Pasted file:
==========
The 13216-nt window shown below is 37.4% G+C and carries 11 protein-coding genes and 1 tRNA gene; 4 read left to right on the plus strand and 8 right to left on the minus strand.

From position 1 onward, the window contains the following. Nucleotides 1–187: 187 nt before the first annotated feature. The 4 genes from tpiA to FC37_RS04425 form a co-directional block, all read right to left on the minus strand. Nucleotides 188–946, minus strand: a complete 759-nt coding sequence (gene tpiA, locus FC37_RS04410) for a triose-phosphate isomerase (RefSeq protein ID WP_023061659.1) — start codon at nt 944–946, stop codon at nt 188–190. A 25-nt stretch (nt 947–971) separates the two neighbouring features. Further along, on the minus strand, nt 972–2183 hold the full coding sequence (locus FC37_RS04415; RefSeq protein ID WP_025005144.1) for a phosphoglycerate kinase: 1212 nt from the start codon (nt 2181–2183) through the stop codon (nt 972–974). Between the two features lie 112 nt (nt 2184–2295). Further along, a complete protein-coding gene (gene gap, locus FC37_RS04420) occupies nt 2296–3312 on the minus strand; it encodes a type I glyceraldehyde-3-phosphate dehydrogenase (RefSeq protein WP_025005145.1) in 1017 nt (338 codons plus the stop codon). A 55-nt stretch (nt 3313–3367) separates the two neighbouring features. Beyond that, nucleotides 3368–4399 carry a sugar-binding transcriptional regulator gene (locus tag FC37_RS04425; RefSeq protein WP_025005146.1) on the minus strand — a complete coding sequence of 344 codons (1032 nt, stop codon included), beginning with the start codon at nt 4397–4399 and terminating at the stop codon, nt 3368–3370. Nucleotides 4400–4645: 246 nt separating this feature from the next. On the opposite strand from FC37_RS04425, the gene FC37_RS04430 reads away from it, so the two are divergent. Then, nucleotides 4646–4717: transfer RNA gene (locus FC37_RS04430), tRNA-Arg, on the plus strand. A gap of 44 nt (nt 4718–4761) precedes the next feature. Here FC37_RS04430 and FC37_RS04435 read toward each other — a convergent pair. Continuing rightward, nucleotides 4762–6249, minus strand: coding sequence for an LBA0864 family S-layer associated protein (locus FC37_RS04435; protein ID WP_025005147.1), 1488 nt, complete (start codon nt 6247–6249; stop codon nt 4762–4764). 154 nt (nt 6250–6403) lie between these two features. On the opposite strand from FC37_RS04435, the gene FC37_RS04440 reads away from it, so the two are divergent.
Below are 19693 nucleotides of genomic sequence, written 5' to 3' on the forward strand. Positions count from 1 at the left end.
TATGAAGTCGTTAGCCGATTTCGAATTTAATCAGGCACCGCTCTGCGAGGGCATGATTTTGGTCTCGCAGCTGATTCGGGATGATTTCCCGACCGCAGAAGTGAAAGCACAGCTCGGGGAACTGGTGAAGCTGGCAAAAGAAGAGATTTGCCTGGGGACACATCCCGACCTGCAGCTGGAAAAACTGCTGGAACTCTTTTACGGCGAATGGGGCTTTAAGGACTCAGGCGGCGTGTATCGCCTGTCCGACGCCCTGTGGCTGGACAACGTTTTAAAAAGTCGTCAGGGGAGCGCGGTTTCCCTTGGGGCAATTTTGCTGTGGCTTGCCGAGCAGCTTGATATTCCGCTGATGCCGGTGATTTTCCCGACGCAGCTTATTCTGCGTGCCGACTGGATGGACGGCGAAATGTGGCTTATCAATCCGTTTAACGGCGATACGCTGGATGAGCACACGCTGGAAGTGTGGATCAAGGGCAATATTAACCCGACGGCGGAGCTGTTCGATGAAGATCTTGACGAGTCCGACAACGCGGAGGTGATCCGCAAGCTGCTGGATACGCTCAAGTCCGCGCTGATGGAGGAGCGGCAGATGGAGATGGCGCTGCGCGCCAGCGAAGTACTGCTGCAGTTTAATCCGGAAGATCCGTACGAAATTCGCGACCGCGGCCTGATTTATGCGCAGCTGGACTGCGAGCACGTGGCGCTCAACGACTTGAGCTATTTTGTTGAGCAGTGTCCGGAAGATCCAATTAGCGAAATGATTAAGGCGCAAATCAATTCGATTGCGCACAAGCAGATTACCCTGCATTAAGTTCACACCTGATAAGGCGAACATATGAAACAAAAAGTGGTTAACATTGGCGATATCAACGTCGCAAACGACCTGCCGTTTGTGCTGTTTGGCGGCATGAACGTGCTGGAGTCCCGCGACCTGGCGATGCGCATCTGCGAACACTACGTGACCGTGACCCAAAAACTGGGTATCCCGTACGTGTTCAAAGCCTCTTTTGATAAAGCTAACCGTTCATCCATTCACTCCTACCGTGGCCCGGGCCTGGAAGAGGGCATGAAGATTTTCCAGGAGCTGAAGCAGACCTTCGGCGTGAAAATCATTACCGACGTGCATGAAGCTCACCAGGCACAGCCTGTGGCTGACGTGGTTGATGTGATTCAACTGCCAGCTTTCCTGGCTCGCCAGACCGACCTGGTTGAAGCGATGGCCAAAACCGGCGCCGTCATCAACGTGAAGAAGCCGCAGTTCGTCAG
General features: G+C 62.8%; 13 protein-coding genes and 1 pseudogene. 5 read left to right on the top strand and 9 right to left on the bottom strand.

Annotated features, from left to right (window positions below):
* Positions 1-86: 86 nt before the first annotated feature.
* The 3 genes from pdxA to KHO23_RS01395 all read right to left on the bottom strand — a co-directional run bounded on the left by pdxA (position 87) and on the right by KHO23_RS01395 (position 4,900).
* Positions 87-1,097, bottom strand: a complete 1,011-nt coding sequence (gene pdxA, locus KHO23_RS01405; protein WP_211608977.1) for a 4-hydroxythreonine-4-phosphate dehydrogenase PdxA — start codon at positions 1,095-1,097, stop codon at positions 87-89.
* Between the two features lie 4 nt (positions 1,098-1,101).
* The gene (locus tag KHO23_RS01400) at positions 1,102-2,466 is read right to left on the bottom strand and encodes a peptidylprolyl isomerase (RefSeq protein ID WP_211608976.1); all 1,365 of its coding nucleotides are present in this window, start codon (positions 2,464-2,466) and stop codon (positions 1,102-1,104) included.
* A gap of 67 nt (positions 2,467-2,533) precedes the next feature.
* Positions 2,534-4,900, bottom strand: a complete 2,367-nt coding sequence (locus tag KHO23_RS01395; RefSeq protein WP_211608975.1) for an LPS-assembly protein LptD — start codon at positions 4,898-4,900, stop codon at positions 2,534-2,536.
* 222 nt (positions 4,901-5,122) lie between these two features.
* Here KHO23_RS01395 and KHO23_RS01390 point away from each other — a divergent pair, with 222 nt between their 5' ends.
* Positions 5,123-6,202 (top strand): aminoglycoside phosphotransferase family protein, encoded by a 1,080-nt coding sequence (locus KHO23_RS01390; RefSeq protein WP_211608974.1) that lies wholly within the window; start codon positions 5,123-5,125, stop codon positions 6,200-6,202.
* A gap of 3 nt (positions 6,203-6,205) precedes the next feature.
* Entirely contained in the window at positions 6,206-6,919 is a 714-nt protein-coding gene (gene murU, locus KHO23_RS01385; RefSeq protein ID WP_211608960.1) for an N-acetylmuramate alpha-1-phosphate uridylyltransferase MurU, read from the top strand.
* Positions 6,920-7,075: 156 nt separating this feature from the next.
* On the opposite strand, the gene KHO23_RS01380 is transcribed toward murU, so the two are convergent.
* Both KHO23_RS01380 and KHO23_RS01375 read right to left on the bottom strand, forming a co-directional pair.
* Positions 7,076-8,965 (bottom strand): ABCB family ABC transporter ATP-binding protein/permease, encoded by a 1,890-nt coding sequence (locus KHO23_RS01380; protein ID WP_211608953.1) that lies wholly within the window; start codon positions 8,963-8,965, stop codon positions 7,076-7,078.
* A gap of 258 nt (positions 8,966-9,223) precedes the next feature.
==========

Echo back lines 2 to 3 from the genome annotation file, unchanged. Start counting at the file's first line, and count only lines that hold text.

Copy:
From position 1 onward, the window contains the following. Nucleotides 1–187: 187 nt before the first annotated feature. The 4 genes from tpiA to FC37_RS04425 form a co-directional block, all read right to left on the minus strand. Nucleotides 188–946, minus strand: a complete 759-nt coding sequence (gene tpiA, locus FC37_RS04410) for a triose-phosphate isomerase (RefSeq protein ID WP_023061659.1) — start codon at nt 944–946, stop codon at nt 188–190. A 25-nt stretch (nt 947–971) separates the two neighbouring features. Further along, on the minus strand, nt 972–2183 hold the full coding sequence (locus FC37_RS04415; RefSeq protein ID WP_025005144.1) for a phosphoglycerate kinase: 1212 nt from the start codon (nt 2181–2183) through the stop codon (nt 972–974). Between the two features lie 112 nt (nt 2184–2295). Further along, a complete protein-coding gene (gene gap, locus FC37_RS04420) occupies nt 2296–3312 on the minus strand; it encodes a type I glyceraldehyde-3-phosphate dehydrogenase (RefSeq protein WP_025005145.1) in 1017 nt (338 codons plus the stop codon). A 55-nt stretch (nt 3313–3367) separates the two neighbouring features. Beyond that, nucleotides 3368–4399 carry a sugar-binding transcriptional regulator gene (locus tag FC37_RS04425; RefSeq protein WP_025005146.1) on the minus strand — a complete coding sequence of 344 codons (1032 nt, stop codon included), beginning with the start codon at nt 4397–4399 and terminating at the stop codon, nt 3368–3370. Nucleotides 4400–4645: 246 nt separating this feature from the next. On the opposite strand from FC37_RS04425, the gene FC37_RS04430 reads away from it, so the two are divergent. Then, nucleotides 4646–4717: transfer RNA gene (locus FC37_RS04430), tRNA-Arg, on the plus strand. A gap of 44 nt (nt 4718–4761) precedes the next feature. Here FC37_RS04430 and FC37_RS04435 read toward each other — a convergent pair. Continuing rightward, nucleotides 4762–6249, minus strand: coding sequence for an LBA0864 family S-layer associated protein (locus FC37_RS04435; protein ID WP_025005147.1), 1488 nt, complete (start codon nt 6247–6249; stop codon nt 4762–4764). 154 nt (nt 6250–6403) lie between these two features. On the opposite strand from FC37_RS04435, the gene FC37_RS04440 reads away from it, so the two are divergent.
Below are 19693 nucleotides of genomic sequence, written 5' to 3' on the forward strand. Positions count from 1 at the left end.